“Tanner,” he says, waving awkwardly at Mallory, who doesn’t look, but otherwise ignoring him. “Come on. It’s time to take a break.”
“Hmm? Q?” Tanner asks then looks up, blinking. There’s dust in his hair and on his collar. It should be endearing, but it’s actually rather worrying. England may rock on her foundations, but William Tanner is never dusty.
“Time to go, big guy,” Q says then wonders who he is and what he’s done with himself. He’s never called anyone ‘big guy’ before; he thinks he may have heard it used in a film once, but it was definitely an American film and he’s not even sure he got the context right.
“Go where?” Tanner asks. “I’m busy, go away.”
Q wonders if this is how other people feel when they’re trying to peel him away from his computer. No wonder his last boyfriend left and took the cat with him.
“Colonel Mallory is probably going to put you in the brig if you don’t come with me, right now,” Q tells him patiently. Then he taps his foot to make his point more… pointed.
(He knows that technically Mallory is M now, but he can’t bring himself to say that yet, and he’s certain that Tanner won’t want to hear it.)
“The brig is for the Navy,” Tanner says, standing up and straightening his legs with a wince as though it’s painful. “He’d probably just put me on a charge.” He frowns. “What’s happening?”
Christ, he looks much worse than Q feels. Q touches his elbow quickly, not making sustained contact because he learnt his lesson there, just enough to guide him toward the door. “A few hours of enforced downtime,” he says.
“Six hours,” Mallory says, still not looking up from his desk.
Q sighs. “Yes, sir,” he says and keeps wafting Tanner in the direction of the hallway.
Tanner doesn’t put up a fight until they’re standing on the pavement outside HQ. Then the chilly morning air seems to slap some life back into him and he blinks at Q as though this is the first time he’s seen him in days.
“Where are we going?” he asks, scratching at his chin where a day’s worth of stubble is starting to shine through.
“I don’t know.” Q shrugs. “Where do you live?”
“I have a flat in Cardigan Street,” Tanner says. Of course he does; that’s a less than fifteen minute walk to the old HQ. At least Q had the decency to rent himself a flat in Lambeth so he could pretend not to be completely work-obsessed.
“That’s where we’re going then,” Q says, making himself sound cheerful.
He meant that that’s where Tanner’s going, he didn’t mean to invite himself over as well, but Tanner apparently doesn’t notice or doesn’t mind, and Q finds himself sharing a taxi with him from Temple and getting out when he does.
Tanner pays the driver then looks confused when Q tries to give him half the money.
“No, it’s,” Tanner says and trails off, waving him away. “Come on.”
He lets them into a nice flat on the top floor of a nondescript, fairly modern maisonette and Q stands in the doorway, watching as Tanner drops his keys onto the table, hangs his coat over the banisters, lines his shoes up against the stairs.
He doesn’t know where to put himself, he probably isn’t wanted here, but he all of a sudden doesn’t think he can leave Tanner alone, not while he’s still wearing that sad, defeated slump across his shoulders.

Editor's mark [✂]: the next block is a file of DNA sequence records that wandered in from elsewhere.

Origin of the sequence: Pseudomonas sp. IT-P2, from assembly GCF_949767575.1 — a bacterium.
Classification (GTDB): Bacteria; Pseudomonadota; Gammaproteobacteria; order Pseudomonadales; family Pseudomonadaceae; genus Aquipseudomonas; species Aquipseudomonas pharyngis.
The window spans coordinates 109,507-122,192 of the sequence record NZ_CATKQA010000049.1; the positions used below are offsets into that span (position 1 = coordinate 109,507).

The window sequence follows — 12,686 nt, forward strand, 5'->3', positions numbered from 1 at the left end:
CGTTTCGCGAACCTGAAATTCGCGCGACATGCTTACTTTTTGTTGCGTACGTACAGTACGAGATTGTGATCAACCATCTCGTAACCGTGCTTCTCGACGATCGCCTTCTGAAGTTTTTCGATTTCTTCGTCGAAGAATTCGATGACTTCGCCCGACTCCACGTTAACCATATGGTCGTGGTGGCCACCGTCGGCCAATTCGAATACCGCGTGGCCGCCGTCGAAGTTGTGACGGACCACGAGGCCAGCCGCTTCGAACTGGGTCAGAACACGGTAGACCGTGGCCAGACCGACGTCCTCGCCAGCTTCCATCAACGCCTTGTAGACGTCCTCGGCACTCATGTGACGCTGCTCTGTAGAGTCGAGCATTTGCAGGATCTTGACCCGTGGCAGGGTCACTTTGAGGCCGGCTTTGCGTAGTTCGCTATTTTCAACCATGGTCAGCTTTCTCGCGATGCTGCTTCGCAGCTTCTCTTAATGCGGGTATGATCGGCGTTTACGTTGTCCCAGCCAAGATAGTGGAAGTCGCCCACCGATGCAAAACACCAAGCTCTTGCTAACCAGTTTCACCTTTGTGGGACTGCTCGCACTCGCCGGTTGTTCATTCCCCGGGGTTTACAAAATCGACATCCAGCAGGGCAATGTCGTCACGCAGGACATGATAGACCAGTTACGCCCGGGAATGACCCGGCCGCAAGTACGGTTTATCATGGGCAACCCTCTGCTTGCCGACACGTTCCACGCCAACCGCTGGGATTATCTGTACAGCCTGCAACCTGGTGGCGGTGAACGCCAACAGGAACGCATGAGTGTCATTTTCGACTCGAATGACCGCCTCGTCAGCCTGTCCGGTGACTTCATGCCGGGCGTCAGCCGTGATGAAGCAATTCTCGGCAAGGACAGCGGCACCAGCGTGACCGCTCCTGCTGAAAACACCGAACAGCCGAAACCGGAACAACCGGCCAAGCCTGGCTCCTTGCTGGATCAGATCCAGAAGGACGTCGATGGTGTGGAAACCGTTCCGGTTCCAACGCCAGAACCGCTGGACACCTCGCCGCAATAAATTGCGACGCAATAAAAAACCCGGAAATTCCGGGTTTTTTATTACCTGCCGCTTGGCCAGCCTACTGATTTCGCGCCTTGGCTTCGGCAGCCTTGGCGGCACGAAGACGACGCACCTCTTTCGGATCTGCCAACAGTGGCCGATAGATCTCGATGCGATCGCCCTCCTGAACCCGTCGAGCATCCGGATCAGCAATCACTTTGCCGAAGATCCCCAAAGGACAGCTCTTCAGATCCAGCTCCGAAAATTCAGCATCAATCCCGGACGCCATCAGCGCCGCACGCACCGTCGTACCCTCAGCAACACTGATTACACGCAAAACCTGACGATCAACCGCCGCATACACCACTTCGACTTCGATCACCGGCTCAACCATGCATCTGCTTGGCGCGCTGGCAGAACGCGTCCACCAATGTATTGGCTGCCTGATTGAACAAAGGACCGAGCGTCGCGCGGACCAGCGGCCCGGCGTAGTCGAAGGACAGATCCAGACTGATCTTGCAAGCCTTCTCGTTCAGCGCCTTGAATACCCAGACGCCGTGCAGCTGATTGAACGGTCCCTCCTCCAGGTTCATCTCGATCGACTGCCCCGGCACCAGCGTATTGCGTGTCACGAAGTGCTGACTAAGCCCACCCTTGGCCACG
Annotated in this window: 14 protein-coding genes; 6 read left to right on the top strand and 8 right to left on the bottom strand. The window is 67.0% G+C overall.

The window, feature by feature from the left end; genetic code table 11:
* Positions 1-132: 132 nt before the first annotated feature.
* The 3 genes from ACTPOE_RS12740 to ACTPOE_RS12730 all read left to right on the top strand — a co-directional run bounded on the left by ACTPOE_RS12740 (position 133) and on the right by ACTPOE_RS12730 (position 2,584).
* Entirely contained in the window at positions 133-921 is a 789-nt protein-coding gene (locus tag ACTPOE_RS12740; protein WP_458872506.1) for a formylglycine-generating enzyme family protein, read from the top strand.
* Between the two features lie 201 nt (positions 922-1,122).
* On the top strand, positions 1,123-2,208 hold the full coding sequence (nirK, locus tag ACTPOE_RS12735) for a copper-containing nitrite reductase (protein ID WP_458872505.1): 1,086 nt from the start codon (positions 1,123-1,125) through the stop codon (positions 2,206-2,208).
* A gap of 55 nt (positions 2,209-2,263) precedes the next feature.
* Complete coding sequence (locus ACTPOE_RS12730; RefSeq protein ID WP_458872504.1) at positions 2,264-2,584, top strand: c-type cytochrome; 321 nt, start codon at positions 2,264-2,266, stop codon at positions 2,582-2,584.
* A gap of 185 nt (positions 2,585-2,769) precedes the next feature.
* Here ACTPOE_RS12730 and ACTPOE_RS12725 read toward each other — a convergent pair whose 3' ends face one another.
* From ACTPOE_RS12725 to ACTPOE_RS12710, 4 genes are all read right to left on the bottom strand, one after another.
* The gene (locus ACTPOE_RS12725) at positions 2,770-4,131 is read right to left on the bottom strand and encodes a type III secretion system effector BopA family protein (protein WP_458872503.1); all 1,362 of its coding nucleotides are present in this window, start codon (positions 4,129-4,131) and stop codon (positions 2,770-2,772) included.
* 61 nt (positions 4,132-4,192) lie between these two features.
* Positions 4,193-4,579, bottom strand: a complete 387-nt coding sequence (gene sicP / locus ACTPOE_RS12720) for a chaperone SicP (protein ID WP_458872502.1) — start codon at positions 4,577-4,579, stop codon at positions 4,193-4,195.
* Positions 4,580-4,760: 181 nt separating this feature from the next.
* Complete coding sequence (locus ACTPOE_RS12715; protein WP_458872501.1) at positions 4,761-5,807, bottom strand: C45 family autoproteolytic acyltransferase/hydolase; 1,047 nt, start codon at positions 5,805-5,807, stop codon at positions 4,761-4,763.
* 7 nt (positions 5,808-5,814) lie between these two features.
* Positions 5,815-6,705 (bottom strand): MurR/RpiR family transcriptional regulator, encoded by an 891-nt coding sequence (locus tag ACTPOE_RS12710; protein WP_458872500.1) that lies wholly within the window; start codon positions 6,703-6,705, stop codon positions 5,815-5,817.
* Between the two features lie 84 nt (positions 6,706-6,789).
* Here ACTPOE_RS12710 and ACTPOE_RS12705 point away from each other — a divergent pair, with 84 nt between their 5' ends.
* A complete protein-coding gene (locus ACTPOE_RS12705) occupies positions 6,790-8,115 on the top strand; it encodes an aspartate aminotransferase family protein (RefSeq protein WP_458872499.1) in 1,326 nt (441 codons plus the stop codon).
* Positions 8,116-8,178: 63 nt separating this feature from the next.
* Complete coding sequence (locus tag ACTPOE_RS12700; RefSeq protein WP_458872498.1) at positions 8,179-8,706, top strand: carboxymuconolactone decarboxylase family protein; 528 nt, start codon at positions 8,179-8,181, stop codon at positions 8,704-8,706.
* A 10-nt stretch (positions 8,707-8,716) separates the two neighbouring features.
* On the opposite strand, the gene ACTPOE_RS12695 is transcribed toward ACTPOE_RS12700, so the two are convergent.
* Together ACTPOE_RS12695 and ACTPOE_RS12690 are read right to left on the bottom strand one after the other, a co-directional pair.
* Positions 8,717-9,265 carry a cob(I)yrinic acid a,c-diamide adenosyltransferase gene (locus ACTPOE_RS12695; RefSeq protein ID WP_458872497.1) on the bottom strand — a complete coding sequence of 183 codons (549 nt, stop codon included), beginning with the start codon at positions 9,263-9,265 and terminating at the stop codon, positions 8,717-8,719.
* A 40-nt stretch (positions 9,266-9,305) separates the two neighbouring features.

“Have you got any food?” Q asks, pushing himself away from the door.
“I’m going to have a shower,” Tanner answers, which makes Q think he hasn’t heard him until Tanner adds, “there’s probably something in the pantry, help yourself.”
“I meant for you,” Q tries, but Tanner doesn’t respond at all, that time.
There turns out to be very little food in Tanner’s flat, so the two of them end up eating Jacob’s Crackers and slightly hard cheese on Tanner’s sofa, while shower water drips from Tanner’s hairline, onto his collar.
Q watches it run down Tanner’s neck and itches to grab a towel and dry his hair for him. That probably wouldn’t be appreciated though, so he resists.
It is driving him mad, though.
When they’re done, Tanner stands up and takes Q’s plate out of his hand, carrying it into the kitchen and then staring down into the sink rather than putting the plates down or washing them up.
“Tanner,” Q says quietly, except they’re in Tanner’s house, so he changes that to, “Bill?”
“What’s your name?” Bill asks suddenly, putting the plates down and turning around. “I know everything about everyone, but I don’t know your name.”
Q lets himself smile. “No one knows my name. That’s the point of a secret identity.” He’s always wanted to say something like that; he’s always hated his name and it’s so nice not to have to use it anymore, not even in his own head.
Bill rolls his eyes, which is a sign of returning life and fills Q with hope until Bill says, “That’s ridiculous. I know M’s name,” and seems to deflate again.
Q stands up. “You should go and get some sleep,” he says. “I’ll leave you alone.”
“Stay,” Bill says then frowns, probably at himself. “I mean. I mean I won’t sleep, so you might as well kip here. Take my bed, if you’d like.”
Q folds his arms. “I’m not putting you out of your bed; I have a very nice one of my own at home.”
“Does it have an ejector seat?” Bill asks, smiling very slightly.
Q laughs louder than that joke deserves. “That’s better,” he hears himself say then wonders when he turned into his grandmother.